Cezanne Pinto: A Memoir

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A.A. Knopf, 1994 - Juvenile Fiction - 279 pages
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Two-time Newbery Honor author Mary Stolz presents a work of astounding imagination--at once a historical novel, a fictionalized slave narrative, and a riveting adventure story. As Cezanne Pinto, who escaped from slavery at the age of 12, nears his 90th birthday, he remembers his childhood on a Virginia plantation, the cruelty of the overseers, the loss of his father, and his beloved mother.

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User Review  - ElizaJane - LibraryThing

Reason for Reading: I'm always interested in reading books on this topic, from this period and especially when they contain the Canadian connection. Plus this is a favourite author from my youth ... Read full review


User Review  - Jane Doe - Kirkus

Telling his story as a very old man, Cezanne Pinto begins with a morning early in his boyhood when his mother, who's been sold, is taken away: she ``sat with her back straight, her eyes meeting mine ... Read full review


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About the author (1994)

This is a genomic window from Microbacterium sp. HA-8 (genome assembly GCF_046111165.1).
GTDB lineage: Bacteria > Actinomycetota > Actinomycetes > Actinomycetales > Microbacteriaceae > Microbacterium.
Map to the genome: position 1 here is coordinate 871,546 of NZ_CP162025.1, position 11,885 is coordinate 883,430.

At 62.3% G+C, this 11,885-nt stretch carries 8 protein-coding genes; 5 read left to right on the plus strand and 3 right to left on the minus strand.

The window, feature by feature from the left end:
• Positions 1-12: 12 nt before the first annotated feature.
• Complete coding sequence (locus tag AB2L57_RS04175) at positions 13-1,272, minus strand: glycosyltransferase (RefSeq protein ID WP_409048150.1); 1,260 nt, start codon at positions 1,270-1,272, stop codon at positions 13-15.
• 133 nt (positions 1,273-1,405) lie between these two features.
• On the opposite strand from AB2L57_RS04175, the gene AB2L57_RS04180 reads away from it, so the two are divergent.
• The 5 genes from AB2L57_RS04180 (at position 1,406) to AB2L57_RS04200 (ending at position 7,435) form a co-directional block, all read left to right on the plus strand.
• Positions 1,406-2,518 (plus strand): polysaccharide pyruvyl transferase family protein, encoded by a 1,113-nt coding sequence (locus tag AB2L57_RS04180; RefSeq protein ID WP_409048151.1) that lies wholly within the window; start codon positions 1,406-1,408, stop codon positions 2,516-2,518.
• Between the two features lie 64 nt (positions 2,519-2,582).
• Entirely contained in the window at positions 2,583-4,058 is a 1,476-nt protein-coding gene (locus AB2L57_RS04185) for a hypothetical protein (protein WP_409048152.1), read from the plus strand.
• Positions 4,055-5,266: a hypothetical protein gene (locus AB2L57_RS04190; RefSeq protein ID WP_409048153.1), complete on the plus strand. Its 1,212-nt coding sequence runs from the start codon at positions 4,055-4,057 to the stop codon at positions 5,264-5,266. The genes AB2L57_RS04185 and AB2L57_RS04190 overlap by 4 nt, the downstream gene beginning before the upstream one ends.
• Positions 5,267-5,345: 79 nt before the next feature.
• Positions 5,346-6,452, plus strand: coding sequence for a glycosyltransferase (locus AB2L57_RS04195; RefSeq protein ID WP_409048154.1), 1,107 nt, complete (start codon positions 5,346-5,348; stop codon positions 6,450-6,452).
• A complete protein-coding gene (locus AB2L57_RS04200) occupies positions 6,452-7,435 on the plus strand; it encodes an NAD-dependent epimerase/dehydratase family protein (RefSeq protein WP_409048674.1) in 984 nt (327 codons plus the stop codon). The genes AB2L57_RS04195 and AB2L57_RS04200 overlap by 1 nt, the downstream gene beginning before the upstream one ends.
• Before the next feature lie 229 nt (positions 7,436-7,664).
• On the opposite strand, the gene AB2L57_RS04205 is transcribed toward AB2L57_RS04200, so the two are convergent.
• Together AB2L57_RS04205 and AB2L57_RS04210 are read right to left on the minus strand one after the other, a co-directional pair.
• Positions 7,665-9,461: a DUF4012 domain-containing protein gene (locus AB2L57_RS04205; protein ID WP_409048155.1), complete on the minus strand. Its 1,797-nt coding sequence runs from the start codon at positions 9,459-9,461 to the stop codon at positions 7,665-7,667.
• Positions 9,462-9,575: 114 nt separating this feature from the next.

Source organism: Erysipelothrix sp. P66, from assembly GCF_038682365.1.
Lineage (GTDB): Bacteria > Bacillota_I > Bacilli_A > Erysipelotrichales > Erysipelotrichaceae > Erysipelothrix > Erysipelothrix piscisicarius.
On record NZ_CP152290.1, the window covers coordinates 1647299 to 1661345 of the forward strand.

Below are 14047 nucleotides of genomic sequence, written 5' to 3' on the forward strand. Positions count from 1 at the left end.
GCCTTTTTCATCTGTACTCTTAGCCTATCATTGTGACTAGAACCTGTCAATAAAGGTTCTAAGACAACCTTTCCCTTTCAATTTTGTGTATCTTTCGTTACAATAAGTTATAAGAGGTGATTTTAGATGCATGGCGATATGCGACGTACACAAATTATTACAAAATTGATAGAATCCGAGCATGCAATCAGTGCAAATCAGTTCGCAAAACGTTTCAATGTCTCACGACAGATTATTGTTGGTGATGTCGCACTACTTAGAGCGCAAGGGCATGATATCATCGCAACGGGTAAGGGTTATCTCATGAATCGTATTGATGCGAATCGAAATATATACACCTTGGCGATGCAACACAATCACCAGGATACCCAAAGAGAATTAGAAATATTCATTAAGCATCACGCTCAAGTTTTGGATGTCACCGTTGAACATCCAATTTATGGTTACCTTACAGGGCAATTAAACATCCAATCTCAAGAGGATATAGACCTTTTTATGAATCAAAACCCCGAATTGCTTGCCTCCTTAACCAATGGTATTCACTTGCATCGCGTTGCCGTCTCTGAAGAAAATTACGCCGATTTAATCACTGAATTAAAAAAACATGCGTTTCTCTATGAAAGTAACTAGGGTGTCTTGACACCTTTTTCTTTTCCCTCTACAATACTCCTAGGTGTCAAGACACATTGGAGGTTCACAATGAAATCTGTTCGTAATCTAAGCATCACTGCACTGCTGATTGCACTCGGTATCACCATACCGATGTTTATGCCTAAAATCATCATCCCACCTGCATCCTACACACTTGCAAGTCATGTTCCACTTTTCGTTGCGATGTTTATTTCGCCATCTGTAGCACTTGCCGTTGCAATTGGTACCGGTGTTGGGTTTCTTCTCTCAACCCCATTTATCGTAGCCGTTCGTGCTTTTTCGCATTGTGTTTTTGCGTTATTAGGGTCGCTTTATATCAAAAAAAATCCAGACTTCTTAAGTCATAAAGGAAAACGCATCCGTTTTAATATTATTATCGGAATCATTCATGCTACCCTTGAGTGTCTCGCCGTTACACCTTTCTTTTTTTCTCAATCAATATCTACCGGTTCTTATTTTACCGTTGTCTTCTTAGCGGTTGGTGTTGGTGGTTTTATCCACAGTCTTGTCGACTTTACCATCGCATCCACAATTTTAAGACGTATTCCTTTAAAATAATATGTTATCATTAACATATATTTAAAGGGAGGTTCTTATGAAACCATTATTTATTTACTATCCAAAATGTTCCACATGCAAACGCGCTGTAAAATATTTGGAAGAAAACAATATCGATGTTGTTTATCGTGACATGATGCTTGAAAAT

Mary Stolz, March 24, 1920 - Mary Slattery Stolz was born on March 24, 1920 in Boston, Massachusetts. She attended the Birch Wathen School in New York City where she concentrated on the study of literature and history. She displayed an early talent for writing and served as assistant editor of her school magazine, Birch Leaves. Stolz also attended Columbia University from 1936 to 1938 and the Katherine Gibbs School. After her marriage, Stolz began to experience chronic pain which grew increasingly worse until, by 1949, she was confined to her home. When her doctor learned that she had once enjoyed writing, he advised her to begin a novel so that she would have something to occupy her time while she was houseridden. This novel became her first published book, "To Tell Your Love" which came out in 1950. Most of Stolz's books are fiction written for children and teenagers, although she has also published one adult novel and one nonfictional work. She has also written for such magazines as Cosmopolitan, Ladies' Home Journal, and Seventeen. Two of her books, "Belling the Tiger," published in 1961 and "The Noonday Friends," published in 1965 were runners-up for the Newbery Award. "In a Mirror," published in 1953, won a Child Study Children's Book Award and "The Bully of Barkham Street," published in 1963 won a Boys' Club Junior Book Award. "The Edge of Next Year," published in 1974, was a finalist for the National Book Award and also made the Boston Globe/Horn Book Honor List. Several other books by Stolz have also received honors and awards. In 1982 Stolz received a George G. Stone Recognition of Merit Award for her entire body of work.

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